Monday, May 20, 2024

San Francisco restaurant owner goes on 30-day hunger strike over new bike lane

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A San Francisco restaurant owner is undergoing a 30-day hunger strike to protest a new bike lane he says is destroying businesses.

While the decision may seem extreme, 41-year-old Eiad Eltawil said he felt it was necessary after the city’s Municipal Transportation Agency refused to address the Mission District neighborhood’s complaints about a 12-month trial bike lane. After 11 days of sleeping outside and not eating, he Eltawil says he’s lost about 15 pounds.

“Yesterday was an extremely tough day, my stomach really, just in extreme pain,”Eltawil told USA TODAY on Thursday. “Before that I was doing OK. But I’m willing to do it. I really want people to know all my suffering I’m going through.”

Eltawil said he isn’t just his fighting for his family, which owns the Yasmin Mediterranean restaurant and the Rossi Mission SF artwork store, but several others he says are being hurt by the bike lane. He also intends to pursue legal action against the city.

Bike lane cuts 70 parking spaces

Since launching in August, the bike lane has created a parking deficit on Valencia Street by removing 70 spaces, according to attorney Jim Quadra, who is representing Eltawil. The implementation has also shortened the amount of time drivers can use the remaining spots, some of which have a five-minute time limit.

At least 10 businesses on the street have closed and Quadra said he expects that number to rise to 15 before the trial period ends. The lane has also eliminated all left turns on Valencia, creating more traffic congestion.

“If you’re going to come all the way to a neighborhood like Valencia, if you don’t have parking, it’s impossible,” Eltawil said. “Five minutes is not going to do it. No left turns makes confusion, a lot of accidents. It’s just become very undesirable.”

The street has also seen an increase in accidents, near misses and some serious collisions, Quadra said. Additionally deliveries to the businesses have become nearly impossible.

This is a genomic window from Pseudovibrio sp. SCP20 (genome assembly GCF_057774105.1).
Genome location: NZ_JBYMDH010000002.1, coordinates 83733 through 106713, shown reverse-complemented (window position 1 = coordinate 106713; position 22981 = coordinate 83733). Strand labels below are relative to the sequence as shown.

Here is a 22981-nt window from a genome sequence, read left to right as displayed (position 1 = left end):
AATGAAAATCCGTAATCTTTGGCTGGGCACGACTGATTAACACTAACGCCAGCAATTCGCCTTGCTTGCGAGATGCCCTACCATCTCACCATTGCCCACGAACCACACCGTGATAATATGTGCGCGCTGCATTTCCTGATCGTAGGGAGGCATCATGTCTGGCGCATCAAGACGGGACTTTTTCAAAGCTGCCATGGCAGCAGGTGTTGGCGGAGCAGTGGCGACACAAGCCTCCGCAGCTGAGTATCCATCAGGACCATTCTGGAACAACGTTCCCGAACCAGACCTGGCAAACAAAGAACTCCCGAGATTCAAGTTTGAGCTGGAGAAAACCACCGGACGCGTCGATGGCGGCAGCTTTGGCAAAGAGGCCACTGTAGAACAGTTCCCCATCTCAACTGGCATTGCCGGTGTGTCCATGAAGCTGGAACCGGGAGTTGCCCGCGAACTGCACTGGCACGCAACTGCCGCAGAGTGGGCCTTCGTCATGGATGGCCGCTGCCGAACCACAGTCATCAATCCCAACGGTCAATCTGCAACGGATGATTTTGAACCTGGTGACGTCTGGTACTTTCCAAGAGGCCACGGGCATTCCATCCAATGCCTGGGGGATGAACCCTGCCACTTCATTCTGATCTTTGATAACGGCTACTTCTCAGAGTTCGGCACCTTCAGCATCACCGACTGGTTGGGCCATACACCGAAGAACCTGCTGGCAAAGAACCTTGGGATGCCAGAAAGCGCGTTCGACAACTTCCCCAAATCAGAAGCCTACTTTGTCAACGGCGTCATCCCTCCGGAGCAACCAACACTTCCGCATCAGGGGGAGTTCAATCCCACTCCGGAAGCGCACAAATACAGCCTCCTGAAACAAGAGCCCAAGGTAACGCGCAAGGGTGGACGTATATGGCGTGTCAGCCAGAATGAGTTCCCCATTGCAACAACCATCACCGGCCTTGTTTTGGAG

“You have these trucks to deliver for restaurants and other shops and if they pull over, they’re basically blocking traffic,” Quadra said. “It’s a complete mess that was created.”

‘Lack of communication’ inspires hunger strike

Even more frustrating and dangerous than the lane itself is the San Francisco Municipal Transportation Agency’s lack to communicate, Eltawil said, adding that he’s tried talking to people in person at the office and at City Hall.

“They refuse to communicate,” he said. “Every time you send an email, they’ll send you a generic answer every single time with no forward.”

Small business consultant Kevin Ortiz, who represents Eltawil’s restaurant, also accused the agency of taking six to seven months to provide businesses with basic permits for things like outdoor seating or clothing racks, which he said is “unacceptable.”

Eltawil said other business owners choose not to speak up due to fear of retaliation so decided he’s going to raise awareness through his outdoor protest.

“All I want to do is my hunger strike and duty and try to let people know what’s going on,” he said.

Agency says they are working on solutions

The Municipal Transportation Agency said officials have spoken to stakeholders on Valencia and will use their feedback to inform the design of the bike lane.

“Our outreach and collaboration will continue through the spring, as we work on solutions that best protect both businesses and bicyclists on the corridor,” the agency said in a statement to USA TODAY.

MTA did not respond to USA TODAY’s questions about Eltawil’s and Quadra’s claims.

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